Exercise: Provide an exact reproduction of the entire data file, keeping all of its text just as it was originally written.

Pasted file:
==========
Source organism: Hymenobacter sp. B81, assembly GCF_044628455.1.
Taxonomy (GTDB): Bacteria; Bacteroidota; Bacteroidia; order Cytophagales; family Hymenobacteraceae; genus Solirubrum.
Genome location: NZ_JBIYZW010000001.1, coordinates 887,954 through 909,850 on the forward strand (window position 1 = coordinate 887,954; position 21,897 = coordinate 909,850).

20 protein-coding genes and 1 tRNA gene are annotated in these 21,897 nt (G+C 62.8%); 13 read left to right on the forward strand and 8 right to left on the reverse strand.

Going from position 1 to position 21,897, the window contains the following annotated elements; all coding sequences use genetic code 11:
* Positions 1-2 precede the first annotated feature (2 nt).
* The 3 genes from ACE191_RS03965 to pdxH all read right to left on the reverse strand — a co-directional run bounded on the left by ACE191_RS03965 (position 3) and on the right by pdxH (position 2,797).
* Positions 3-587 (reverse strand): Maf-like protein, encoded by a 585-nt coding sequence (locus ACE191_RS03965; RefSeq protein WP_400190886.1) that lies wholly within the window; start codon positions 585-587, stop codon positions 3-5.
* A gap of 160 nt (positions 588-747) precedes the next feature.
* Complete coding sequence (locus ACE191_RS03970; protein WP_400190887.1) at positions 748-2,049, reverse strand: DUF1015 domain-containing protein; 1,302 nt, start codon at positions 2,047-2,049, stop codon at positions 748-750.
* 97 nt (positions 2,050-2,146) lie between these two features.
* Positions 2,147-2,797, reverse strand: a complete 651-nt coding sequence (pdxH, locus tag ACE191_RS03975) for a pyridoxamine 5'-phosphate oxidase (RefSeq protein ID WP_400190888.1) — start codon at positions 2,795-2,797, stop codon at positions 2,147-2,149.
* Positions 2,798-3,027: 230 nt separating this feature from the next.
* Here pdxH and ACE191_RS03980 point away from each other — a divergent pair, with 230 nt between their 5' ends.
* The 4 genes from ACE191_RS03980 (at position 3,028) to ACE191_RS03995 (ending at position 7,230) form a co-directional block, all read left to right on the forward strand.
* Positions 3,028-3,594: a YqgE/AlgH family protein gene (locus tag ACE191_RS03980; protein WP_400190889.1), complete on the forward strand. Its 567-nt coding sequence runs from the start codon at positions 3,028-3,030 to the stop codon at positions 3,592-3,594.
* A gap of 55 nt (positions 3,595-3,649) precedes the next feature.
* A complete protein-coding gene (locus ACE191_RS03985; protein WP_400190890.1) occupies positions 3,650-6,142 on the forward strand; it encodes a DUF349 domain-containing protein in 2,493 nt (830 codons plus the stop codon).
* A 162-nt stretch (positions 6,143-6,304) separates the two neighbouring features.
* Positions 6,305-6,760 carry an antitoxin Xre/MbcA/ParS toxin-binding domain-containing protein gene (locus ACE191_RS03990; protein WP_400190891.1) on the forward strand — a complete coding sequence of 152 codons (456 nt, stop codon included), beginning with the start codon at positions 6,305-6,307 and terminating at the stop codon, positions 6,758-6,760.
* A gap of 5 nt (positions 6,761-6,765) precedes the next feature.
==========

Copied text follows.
Source organism: Hymenobacter sp. B81, assembly GCF_044628455.1.
Taxonomy (GTDB): Bacteria; Bacteroidota; Bacteroidia; order Cytophagales; family Hymenobacteraceae; genus Solirubrum.
Genome location: NZ_JBIYZW010000001.1, coordinates 887,954 through 909,850 on the forward strand (window position 1 = coordinate 887,954; position 21,897 = coordinate 909,850).

20 protein-coding genes and 1 tRNA gene are annotated in these 21,897 nt (G+C 62.8%); 13 read left to right on the forward strand and 8 right to left on the reverse strand.

Going from position 1 to position 21,897, the window contains the following annotated elements; all coding sequences use genetic code 11:
* Positions 1-2 precede the first annotated feature (2 nt).
* The 3 genes from ACE191_RS03965 to pdxH all read right to left on the reverse strand — a co-directional run bounded on the left by ACE191_RS03965 (position 3) and on the right by pdxH (position 2,797).
* Positions 3-587 (reverse strand): Maf-like protein, encoded by a 585-nt coding sequence (locus ACE191_RS03965; RefSeq protein WP_400190886.1) that lies wholly within the window; start codon positions 585-587, stop codon positions 3-5.
* A gap of 160 nt (positions 588-747) precedes the next feature.
* Complete coding sequence (locus ACE191_RS03970; protein WP_400190887.1) at positions 748-2,049, reverse strand: DUF1015 domain-containing protein; 1,302 nt, start codon at positions 2,047-2,049, stop codon at positions 748-750.
* 97 nt (positions 2,050-2,146) lie between these two features.
* Positions 2,147-2,797, reverse strand: a complete 651-nt coding sequence (pdxH, locus tag ACE191_RS03975) for a pyridoxamine 5'-phosphate oxidase (RefSeq protein ID WP_400190888.1) — start codon at positions 2,795-2,797, stop codon at positions 2,147-2,149.
* Positions 2,798-3,027: 230 nt separating this feature from the next.
* Here pdxH and ACE191_RS03980 point away from each other — a divergent pair, with 230 nt between their 5' ends.
* The 4 genes from ACE191_RS03980 (at position 3,028) to ACE191_RS03995 (ending at position 7,230) form a co-directional block, all read left to right on the forward strand.
* Positions 3,028-3,594: a YqgE/AlgH family protein gene (locus tag ACE191_RS03980; protein WP_400190889.1), complete on the forward strand. Its 567-nt coding sequence runs from the start codon at positions 3,028-3,030 to the stop codon at positions 3,592-3,594.
* A gap of 55 nt (positions 3,595-3,649) precedes the next feature.
* A complete protein-coding gene (locus ACE191_RS03985; protein WP_400190890.1) occupies positions 3,650-6,142 on the forward strand; it encodes a DUF349 domain-containing protein in 2,493 nt (830 codons plus the stop codon).
* A 162-nt stretch (positions 6,143-6,304) separates the two neighbouring features.
* Positions 6,305-6,760 carry an antitoxin Xre/MbcA/ParS toxin-binding domain-containing protein gene (locus ACE191_RS03990; protein WP_400190891.1) on the forward strand — a complete coding sequence of 152 codons (456 nt, stop codon included), beginning with the start codon at positions 6,305-6,307 and terminating at the stop codon, positions 6,758-6,760.
* A gap of 5 nt (positions 6,761-6,765) precedes the next feature.